Hope for the Irish church on St. Patrick's Day?

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By guest blogger Rory Fitzgerald

It has been a long, dark winter here in Ireland.

The church has been a rock for the Irish people for sixteen centuries. Ireland's economy has spectacularly collapsed. Now, people say that the ancient Irish church is collapsing.

The Dublin Report was published last November, just as the worst floods in recorded history submerged major Irish cities, followed by the coldest winter in years.

Patsy McGarry, the Religious Affairs Editor of the Irish Times puts matters like this: "The Catholic Church in Ireland, as we have known it, is seriously damaged and probably beyond repair. It is sinking and sinking fast. And, as indicated from recent revelations on the European continent, the Irish Catholic Church may have company on that journey down."

How different to the situation in the United States where Father Benedict Groeschel of Sunday Night Live on EWTN, when I spoke to him last week, confidently predicted a resurgence in the American Catholic Church.

The tenor of the debate in Ireland has changed. Ambivalence to the church has given way to open hostility. People could accept that there were some bad eggs in the church. They cannot forgive a cover up by senior clergy, and that is the core finding of the Dublin Report.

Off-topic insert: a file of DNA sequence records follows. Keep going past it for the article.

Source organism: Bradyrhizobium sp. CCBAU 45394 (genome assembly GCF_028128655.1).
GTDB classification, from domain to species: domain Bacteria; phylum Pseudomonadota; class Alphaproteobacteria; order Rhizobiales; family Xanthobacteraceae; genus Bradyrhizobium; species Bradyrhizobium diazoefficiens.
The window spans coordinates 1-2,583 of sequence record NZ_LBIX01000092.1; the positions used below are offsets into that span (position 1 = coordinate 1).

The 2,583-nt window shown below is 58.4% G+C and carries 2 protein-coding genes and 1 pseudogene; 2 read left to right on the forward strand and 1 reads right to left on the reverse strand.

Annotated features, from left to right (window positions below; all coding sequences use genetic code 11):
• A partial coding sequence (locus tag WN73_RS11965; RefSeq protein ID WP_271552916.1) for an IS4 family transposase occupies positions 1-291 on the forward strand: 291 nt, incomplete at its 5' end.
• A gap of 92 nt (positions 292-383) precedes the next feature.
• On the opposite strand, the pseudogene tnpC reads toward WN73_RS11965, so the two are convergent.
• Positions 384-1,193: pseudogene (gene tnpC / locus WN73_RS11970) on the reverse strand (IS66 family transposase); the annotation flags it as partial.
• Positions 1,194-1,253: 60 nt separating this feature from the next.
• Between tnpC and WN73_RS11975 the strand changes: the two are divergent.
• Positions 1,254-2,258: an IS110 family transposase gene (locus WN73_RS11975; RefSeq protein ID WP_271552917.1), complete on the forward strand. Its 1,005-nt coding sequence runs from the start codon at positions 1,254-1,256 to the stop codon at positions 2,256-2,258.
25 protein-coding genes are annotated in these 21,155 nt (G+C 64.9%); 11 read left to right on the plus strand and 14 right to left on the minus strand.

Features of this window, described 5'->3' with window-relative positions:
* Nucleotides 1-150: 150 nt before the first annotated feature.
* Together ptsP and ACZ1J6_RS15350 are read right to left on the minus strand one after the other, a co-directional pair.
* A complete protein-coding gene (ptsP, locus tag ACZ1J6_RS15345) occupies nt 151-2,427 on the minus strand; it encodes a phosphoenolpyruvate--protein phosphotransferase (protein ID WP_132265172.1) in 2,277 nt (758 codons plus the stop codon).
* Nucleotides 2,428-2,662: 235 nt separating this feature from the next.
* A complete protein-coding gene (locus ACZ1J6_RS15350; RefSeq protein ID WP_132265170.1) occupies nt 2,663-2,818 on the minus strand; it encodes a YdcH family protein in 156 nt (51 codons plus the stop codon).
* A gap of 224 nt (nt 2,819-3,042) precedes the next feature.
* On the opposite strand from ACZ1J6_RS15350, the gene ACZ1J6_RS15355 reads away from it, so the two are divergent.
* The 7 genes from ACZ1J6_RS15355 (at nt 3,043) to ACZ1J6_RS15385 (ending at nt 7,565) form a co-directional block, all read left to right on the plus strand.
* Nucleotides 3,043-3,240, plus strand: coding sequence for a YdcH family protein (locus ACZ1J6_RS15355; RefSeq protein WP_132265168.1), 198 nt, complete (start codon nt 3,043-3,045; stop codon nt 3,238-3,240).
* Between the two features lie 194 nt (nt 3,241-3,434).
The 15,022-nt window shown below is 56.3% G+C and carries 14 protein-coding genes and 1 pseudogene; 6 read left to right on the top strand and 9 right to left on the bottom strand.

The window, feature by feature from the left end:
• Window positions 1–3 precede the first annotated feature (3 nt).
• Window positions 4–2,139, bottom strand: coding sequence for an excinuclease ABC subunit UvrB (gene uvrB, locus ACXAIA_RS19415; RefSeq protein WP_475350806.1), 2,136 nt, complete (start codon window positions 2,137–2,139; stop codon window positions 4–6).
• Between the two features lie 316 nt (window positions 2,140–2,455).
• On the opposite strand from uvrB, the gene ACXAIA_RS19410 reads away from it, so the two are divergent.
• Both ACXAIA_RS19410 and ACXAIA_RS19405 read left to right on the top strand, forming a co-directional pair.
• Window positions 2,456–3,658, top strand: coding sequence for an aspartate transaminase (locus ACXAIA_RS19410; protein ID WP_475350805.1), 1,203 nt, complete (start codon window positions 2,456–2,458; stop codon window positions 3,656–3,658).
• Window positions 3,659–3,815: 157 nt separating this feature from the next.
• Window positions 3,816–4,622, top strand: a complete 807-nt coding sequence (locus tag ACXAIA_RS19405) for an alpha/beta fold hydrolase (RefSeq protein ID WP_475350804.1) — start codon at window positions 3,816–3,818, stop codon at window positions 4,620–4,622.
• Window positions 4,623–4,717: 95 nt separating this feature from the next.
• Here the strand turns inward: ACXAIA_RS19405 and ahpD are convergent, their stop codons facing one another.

The bishops seem blinded in the headlamps as they stumble from disaster to catastrophe. Only the Archbishop of Dublin, Diarmuid Martin, has resonated with the people with his humble and open contrition. He seems lonely and embattled, a quietly heroic figure.

The few remaining pro-Catholic media commentators now seem like Horatio, trying to keep the bridge against a relentless onslaught. Even they see the possibility of collapse. David Quinn has said: "Thermonuclear war has been declared on the church by its critics. If it's going to go down, it may as well go down with its flags flying at full mast."

Like St. John of the Cross, Ireland is deep in a "dark night of the soul." Yet for St. John, the pains of darkness brought purification. Might it be the same for Ireland?

Father Gregory Collins O.S.B., says so: "Irish Catholicism seems to have one foot firmly in the grave. Yet, if it has, then maybe renewal can begin." (U.K. Tablet subscription required for link.)

He asks: "Why should a thinking Christian mourn the demise of such a culture with its legacy of abuse and institutional duplicity? Is today's church stripped, broken and humiliated? Well and good! ... Perhaps this is a wake up call to rise with Christ and remake our church"

Despite all the despair, or perhaps because of it, Mass attendance is on the increase, the Irish Times reports.

I was walking in the woods the other day. The small birds were busy, shafts of sunlight penetrated the gloom and buds were forming on the trees.

In Ireland, we can only hope that a bright spring will follow this darkest of winters.


Guest blogger Rory Fitzgerald is an Irish journalist who specializes in legal, political and religious affairs. His website ishttp://www.roryfitzgerald.com.

Guest blog posts express the views of the author. They do not necessarily reflect the views of U.S. Catholic, its editors, or the Claretians.